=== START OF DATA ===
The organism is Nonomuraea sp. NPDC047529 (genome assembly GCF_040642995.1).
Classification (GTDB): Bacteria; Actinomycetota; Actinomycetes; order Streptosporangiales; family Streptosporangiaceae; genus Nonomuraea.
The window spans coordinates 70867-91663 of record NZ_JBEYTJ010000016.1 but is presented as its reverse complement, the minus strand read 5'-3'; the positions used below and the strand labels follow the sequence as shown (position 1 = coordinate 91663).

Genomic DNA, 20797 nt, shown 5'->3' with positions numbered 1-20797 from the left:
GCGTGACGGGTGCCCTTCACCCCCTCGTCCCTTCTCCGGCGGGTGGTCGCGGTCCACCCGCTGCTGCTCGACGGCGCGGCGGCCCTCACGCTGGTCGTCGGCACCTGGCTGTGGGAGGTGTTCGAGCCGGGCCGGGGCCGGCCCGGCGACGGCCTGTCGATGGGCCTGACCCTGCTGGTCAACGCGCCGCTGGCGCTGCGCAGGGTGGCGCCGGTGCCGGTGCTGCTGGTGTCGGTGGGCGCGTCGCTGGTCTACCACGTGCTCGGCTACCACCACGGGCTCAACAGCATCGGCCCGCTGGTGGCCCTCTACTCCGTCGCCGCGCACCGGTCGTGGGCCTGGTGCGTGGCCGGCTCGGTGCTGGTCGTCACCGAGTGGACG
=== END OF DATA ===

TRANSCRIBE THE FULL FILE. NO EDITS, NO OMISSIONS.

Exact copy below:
The organism is Nonomuraea sp. NPDC047529 (genome assembly GCF_040642995.1).
Classification (GTDB): Bacteria; Actinomycetota; Actinomycetes; order Streptosporangiales; family Streptosporangiaceae; genus Nonomuraea.
The window spans coordinates 70867-91663 of record NZ_JBEYTJ010000016.1 but is presented as its reverse complement, the minus strand read 5'-3'; the positions used below and the strand labels follow the sequence as shown (position 1 = coordinate 91663).

Genomic DNA, 20797 nt, shown 5'->3' with positions numbered 1-20797 from the left:
GCGTGACGGGTGCCCTTCACCCCCTCGTCCCTTCTCCGGCGGGTGGTCGCGGTCCACCCGCTGCTGCTCGACGGCGCGGCGGCCCTCACGCTGGTCGTCGGCACCTGGCTGTGGGAGGTGTTCGAGCCGGGCCGGGGCCGGCCCGGCGACGGCCTGTCGATGGGCCTGACCCTGCTGGTCAACGCGCCGCTGGCGCTGCGCAGGGTGGCGCCGGTGCCGGTGCTGCTGGTGTCGGTGGGCGCGTCGCTGGTCTACCACGTGCTCGGCTACCACCACGGGCTCAACAGCATCGGCCCGCTGGTGGCCCTCTACTCCGTCGCCGCGCACCGGTCGTGGGCCTGGTGCGTGGCCGGCTCGGTGCTGGTCGTCACCGAGTGGACG